Updated: Jan. 30, 2019 at 3:56 p.m.
Students in the Columbian College of Arts and Sciences have inefficient academic advising – but a new system won’t fix the problems.
CCAS employs a POD system that divides students into three groups by last name and assigns them to a group of four advisers with whom they can meet to settle academic issues. Officials announced that this semester, first- and second-year CCAS students in POD 3 will be assigned an individual adviser rather than a group of advisers.
The University also said the new system could be expanded to include all CCAS students as early as next year. It is clear that the goal of this change is to foster a closer connection between students and advisers with the hope that a personal connection will improve the quality of advising itself. However, personalized advising systems are not the solution. Students don’t need an individual academic adviser, they just need to be able to schedule appointments with the advising office and get their questions answered with ease.
While it is still too early to judge the effectiveness of a personalized advising system, this new policy ignores the root of the issue: There are far too few advisers to serve the students in the University’s largest school.
An understaffed advising department would not be such an egregious issue if it was universal, but all other schools at GW have a far lower adviser-to-student ratio. CCAS has more than 5,300 undergraduate students that share three PODs, which equates to one POD for roughly 1,780 students. With four advisers assigned to each POD, the ratio works out to about 445 students assigned to each adviser. In comparison, the Elliott School of International Affairs enrolls about 2,200 students and has nine advisers, a ratio of about 244 students to one adviser. The School of Business has about 1,700 students sharing six advisers, which results in about 280 students for each adviser to oversee.
The recent change comes after a Student Association survey ilustrated that students are dissatisfied with advising on campus. The POD system was implemented in 2015 after staff turnover plagued the office and students reported having difficulty making appointments with their assigned advisers – a problem that continues today.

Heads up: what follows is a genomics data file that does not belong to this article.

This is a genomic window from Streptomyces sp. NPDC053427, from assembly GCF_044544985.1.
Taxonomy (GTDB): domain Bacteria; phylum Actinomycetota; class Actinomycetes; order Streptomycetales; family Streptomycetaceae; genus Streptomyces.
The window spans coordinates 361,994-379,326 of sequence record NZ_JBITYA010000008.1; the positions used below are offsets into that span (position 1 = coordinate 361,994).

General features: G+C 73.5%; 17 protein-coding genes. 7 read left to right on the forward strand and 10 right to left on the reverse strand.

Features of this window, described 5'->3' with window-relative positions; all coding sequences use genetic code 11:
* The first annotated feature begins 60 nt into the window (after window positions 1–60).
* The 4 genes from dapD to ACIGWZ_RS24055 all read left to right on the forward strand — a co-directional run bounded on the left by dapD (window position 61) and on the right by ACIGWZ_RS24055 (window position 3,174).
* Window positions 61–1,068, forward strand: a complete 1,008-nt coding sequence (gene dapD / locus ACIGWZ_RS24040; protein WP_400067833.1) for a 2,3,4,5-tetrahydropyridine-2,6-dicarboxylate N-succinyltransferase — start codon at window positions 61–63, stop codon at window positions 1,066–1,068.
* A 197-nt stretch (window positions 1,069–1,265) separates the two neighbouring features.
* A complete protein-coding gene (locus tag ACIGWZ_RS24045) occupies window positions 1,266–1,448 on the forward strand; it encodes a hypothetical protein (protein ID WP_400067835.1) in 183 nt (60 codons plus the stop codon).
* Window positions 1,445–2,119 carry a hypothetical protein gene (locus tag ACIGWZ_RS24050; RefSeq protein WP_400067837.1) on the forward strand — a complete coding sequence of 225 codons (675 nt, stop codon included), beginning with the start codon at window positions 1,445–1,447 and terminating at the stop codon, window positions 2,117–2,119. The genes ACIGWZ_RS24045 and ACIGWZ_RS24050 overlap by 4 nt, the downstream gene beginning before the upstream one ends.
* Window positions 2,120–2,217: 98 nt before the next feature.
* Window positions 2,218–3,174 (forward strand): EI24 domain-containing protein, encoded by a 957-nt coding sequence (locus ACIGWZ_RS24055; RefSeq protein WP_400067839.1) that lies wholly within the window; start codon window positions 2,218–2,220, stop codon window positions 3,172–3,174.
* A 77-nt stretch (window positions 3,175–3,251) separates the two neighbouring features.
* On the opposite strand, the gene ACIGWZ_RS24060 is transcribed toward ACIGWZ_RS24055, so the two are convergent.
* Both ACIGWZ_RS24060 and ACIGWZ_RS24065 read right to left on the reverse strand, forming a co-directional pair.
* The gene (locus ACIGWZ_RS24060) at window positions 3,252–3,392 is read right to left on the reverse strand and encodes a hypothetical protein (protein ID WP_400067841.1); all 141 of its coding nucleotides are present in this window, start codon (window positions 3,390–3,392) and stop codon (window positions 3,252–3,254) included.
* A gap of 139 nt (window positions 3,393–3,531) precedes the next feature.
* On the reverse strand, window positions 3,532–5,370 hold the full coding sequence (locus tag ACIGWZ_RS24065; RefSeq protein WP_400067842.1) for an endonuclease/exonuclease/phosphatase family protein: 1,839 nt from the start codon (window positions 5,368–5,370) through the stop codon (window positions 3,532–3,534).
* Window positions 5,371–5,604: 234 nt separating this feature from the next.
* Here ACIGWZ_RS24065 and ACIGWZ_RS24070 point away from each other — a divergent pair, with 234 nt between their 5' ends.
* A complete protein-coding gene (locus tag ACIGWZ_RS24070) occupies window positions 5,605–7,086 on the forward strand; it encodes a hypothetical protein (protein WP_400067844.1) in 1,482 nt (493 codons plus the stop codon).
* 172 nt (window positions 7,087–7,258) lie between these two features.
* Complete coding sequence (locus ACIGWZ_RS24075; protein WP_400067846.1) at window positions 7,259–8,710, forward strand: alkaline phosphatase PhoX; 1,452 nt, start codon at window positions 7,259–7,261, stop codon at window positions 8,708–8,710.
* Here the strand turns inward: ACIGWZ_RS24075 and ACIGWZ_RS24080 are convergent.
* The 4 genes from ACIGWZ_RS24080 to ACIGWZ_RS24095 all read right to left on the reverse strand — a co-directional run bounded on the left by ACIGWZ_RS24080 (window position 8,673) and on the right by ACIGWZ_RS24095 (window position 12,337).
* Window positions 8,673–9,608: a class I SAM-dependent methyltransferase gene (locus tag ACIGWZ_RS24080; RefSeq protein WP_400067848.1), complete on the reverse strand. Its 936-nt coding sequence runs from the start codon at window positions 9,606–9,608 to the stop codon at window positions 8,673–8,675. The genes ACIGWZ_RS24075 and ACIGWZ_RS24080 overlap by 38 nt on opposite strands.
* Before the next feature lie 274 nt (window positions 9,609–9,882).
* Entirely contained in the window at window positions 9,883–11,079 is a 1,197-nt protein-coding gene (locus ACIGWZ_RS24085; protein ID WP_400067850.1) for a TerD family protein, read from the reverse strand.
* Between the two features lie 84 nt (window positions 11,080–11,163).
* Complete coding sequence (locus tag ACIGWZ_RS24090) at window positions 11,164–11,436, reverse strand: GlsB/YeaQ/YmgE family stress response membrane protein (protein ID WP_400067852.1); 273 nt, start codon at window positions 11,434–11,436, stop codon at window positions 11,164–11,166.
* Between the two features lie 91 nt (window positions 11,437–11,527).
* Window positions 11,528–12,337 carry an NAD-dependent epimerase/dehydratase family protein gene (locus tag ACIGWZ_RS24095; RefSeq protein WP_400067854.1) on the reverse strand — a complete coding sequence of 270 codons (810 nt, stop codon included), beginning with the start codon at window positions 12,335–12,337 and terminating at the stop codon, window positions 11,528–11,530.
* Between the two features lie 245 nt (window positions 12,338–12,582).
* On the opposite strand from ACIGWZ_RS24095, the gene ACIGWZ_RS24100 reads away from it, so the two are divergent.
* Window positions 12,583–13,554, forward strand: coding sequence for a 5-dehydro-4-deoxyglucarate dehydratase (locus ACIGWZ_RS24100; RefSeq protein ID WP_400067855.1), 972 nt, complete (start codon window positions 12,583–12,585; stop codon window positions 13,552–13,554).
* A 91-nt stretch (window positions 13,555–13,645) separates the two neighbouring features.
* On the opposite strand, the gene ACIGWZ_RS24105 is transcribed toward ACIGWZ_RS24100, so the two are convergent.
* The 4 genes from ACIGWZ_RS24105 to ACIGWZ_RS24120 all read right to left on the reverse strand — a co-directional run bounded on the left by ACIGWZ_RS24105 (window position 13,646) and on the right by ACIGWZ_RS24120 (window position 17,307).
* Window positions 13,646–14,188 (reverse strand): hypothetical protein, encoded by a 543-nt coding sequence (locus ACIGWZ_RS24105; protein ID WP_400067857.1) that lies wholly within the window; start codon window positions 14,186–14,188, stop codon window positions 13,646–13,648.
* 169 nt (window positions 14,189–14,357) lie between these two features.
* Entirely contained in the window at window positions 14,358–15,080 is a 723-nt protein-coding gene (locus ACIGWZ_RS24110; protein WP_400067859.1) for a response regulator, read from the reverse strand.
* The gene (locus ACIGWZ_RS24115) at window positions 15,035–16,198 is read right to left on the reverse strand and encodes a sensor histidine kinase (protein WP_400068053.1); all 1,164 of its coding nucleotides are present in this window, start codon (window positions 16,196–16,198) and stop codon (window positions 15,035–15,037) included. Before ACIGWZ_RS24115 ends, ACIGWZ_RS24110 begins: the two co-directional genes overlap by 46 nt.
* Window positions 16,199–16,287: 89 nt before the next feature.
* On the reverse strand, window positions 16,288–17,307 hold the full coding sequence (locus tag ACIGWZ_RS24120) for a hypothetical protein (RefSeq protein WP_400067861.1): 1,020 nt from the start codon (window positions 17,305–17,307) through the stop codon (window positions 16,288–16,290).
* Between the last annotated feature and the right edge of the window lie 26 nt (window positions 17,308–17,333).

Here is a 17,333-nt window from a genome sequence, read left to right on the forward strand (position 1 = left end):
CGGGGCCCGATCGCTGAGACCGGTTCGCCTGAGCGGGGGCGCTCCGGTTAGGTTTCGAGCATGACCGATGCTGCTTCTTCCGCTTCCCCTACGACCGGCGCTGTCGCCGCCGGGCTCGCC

But complaints in 2015 were certainly not new. Concerns over personalized advising can be traced back to an SA survey in 2006, which found that students felt misinformed by their assigned advisers. Parents and students said years later in 2010 that advising was failing first-year students by not being hands-on enough.
Since the POD system was implemented in 2015, the number of advisers per POD has decreased from five to four, while the number of students at GW has increased. This year’s freshman class is the largest in recent history and the office is understandably swamped.
The CCAS advising office just began taking reservations for the spring semester, yet appointments are nearly booked for the upcoming week. The office offers walk-in advising as well, but students who choose this route often face long wait times.
The shortage of advisers may in part be caused by the high rate of turnover within the department. Turnover in the upper levels of CCAS advising – as well as among advisers themselves – is high. By retaining, and ultimately hiring more advisers, GW can ensure that CCAS doesn’t suffer from advising shortages that lead to long wait times and underserved students.
Additionally, having professors who double as advisers – an issue that was raised as early as 2010 – has yet to be addressed. At least one of the 12 CCAS advisers also works as a professor. In an understaffed environment, advisers who are forced to split their time between advising and teaching only exacerbate the problem. While all of the advisers I have interacted with have been very helpful, knowledgeable and committed to helping students – there simply are not enough advisers to serve the largest school at GW.
The result is that CCAS students have less access to academic advising than other students, making it more difficult to declare a major or plan a course of study. Especially considering that CCAS is the largest school at GW and has a wide variety of subject areas, students need access to advisers that can help them navigate the various offerings.
For CCAS students, ensuring that they follow requirements for their major and for the school’s general education requirements is confusing enough. Students do not need an ever-changing advising format to complicate things. Rather than ignore the issues and revert to a previously ineffective form of advising, CCAS students deserve more academic advisers to have an advising system that is on par with the other schools.
Jack Murphy, a freshman majoring in philosophy, is a Hatchet columnist.
This post was updated to reflect the following correction:
A previous version of this editorial incorrectly reported the number of undergraduate students assigned to each POD in CCAS. The number has been corrected. We regret this error.
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